Dutch researchers say they have found evidence of a kind of “heartbeat” in trees that causes them to change shape in a regular rhythm that is much shorter than a day-night cycle.
András Zlinszky and colleague Anders Barfod at Aarhus University scanned 21 species of trees in windless and lightless conditions and found seesaw oscillations in branches that were most pronounced in magnolia trees.
Branches move up and down an average of 0.6 inch during cycles that are 2 to 6 hours in duration.
The pair thinks the pulses are evidence that trees have a “heartbeat” in which they actively squeeze water upward from their roots.
World’s Oldest Organism is Dying
Pando, the world’s largest living organism — and possibly its oldest — is being destroyed by the voracious appetite of mule deer.
Pando is a colony of quaking aspen that spans 106 acres (43 hectares) of south-central Utah. Because of an explosion of mule deer in the area, new sprouts from Pando are eaten before they have a chance to mature, and the venerable organism is at risk of dying out altogether.
Though Pando has often been called the oldest living organism (with some estimates claiming the stand is upward of 80,000 years old), dating techniques for the colony are so imprecise that no one can say for sure how old the grove is.
To the casual observer, Pando looks like an ordinary forest. But each tree shares a common root system and is a genetically identical clone of its forest pals. It’s essentially a forest of one tree.
Mule deer, and occasionally cattle, are devouring the babies of the community before they have an opportunity to grow to maturity. The problem has been going on for decades. Every sprout that comes up — they’re technically called suckers — is eaten almost immediately as it comes out of the ground. Meanwhile, the older stems are almost all between 110 and 130 years old, which is about the typical life span of individual quaking aspen stems. The forest floor is covered with dead trees, and no new life is coming in to replace it.
American Trees Are Moving West Due to Climate Change
As the consequences of climate change strike across the United States, ecologists have a guiding principle about how they think plants will respond. Cold-adapted plants will survive if they move “up”—that is, as they move further north (away from the tropics) and higher in elevation (away from the warm ground).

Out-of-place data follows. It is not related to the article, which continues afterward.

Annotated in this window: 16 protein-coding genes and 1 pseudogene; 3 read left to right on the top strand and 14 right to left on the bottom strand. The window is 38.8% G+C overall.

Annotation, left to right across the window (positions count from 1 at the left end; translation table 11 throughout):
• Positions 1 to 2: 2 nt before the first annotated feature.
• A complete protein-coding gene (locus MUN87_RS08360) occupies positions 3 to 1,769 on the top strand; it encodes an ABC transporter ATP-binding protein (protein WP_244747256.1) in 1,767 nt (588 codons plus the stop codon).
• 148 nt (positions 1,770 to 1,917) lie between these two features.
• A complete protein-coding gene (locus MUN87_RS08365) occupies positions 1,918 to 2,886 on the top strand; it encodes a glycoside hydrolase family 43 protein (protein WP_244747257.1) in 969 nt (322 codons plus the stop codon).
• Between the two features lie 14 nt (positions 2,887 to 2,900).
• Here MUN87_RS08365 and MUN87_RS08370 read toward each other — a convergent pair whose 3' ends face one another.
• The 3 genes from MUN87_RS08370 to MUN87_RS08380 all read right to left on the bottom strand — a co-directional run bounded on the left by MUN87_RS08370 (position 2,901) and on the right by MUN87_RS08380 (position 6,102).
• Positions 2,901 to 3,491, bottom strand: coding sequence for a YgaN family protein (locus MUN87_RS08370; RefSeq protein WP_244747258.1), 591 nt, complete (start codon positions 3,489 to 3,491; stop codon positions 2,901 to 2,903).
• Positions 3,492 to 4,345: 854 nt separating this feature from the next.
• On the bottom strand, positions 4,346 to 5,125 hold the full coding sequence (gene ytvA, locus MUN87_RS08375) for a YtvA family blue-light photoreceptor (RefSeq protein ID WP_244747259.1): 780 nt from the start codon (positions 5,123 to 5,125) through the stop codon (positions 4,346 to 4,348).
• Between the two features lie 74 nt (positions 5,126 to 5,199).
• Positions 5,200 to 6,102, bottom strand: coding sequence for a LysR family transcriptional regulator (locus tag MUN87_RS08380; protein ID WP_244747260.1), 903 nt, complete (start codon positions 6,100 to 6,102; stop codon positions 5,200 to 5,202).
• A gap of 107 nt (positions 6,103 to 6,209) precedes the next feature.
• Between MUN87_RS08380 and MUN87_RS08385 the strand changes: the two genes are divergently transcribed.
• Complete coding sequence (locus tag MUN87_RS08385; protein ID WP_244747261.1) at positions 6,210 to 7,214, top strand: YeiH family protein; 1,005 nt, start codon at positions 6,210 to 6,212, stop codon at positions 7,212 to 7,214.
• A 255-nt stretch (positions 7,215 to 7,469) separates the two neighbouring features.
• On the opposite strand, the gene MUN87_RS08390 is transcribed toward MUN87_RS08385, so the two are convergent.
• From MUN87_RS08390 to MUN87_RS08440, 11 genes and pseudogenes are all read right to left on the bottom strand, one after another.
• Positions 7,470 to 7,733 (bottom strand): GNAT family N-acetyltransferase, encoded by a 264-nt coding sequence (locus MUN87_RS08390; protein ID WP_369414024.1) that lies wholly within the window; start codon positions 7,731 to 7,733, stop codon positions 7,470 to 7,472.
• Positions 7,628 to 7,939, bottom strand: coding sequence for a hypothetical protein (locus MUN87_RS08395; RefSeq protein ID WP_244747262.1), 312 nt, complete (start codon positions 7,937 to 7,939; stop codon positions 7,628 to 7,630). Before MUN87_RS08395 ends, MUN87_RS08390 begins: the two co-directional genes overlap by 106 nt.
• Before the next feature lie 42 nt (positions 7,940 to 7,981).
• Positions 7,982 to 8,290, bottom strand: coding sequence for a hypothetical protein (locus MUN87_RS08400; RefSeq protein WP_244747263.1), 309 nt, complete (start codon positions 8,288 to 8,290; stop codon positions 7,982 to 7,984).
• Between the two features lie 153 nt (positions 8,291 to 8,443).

A new survey of how tree populations have shifted over the past three decades finds that this effect is already in action. But there’s a twist: Even more than moving poleward, trees are moving west.
About three-quarters of tree species common to eastern American forests—including white oaks, sugar maples, and American hollies—have shifted their population center west since 1980. More than half of the species studied also moved northward during the same period.
These results, among the first to use empirical data to look at how climate change is shaping eastern forests, were published in Science Advances on Wednesday.
Trees, of course, don’t move themselves. But their populations can shift over time, and saplings can expand into a new region while older growth dies in another.
While climate change has elevated temperatures across the eastern United States, it has significantly altered rainfall totals. The northeast has gotten a little more rain since 1980 than it did during the proceeding century, while the southeast has gotten much less rain. The Great Plains, especially in Oklahoma and Kansas, get much more than historically normal.
Atlantic Ocean invades the Arctic
The waters of the Arctic Ocean are becoming increasingly similar to those of the Atlantic as warm currents from the south flow in, according to a new report.
It says the intrusion of the warmer Atlantic currents is also contributing to the accelerated melting of sea ice. The increased Atlantic currents have removed a thick layer of cold surface waters that had previously insulated the polar ice cap, allowing it to thin.
“Rapid changes in the eastern Arctic Ocean, which allow more heat from the ocean interior to reach the bottom of sea ice, are making it more sensitive to climate changes,” said oceanographer Igor Polyakov.
Tree Massacre in Poland
Environmentalists say that changes to a Polish law have led to a “massacre” of trees across the country.
New legislation that went into effect on Jan. 1 removed previous requirements that private landowners who want to cut down trees must apply for permission, pay compensation, plant new trees or even notify authorities about the removal of trees.
“We used to receive around one telephone call a day from people concerned about trees being cut down in their area. But suddenly, we had two telephones ringing all day long,” said Pawel Szypulski of Greenpeace.
Freshly cleared spaces are now being reported around Polish cities and across the countryside.
Trees “held their breath” during the recent seeming pause in global warming, when the oceans were storing most of the planet’s excess heat.
Forests are considered to be the “lungs of the planet” because of their ability to remove carbon dioxide from the atmosphere and store the excess carbon.
An international study found that from 1998 to 2012, when atmospheric temperatures appeared to stop rising as quickly as in the years before, the world’s forests continued to breathe in the greenhouse gas through photosynthesis. But the trees reduced the rate at which they released the gas back into the atmosphere.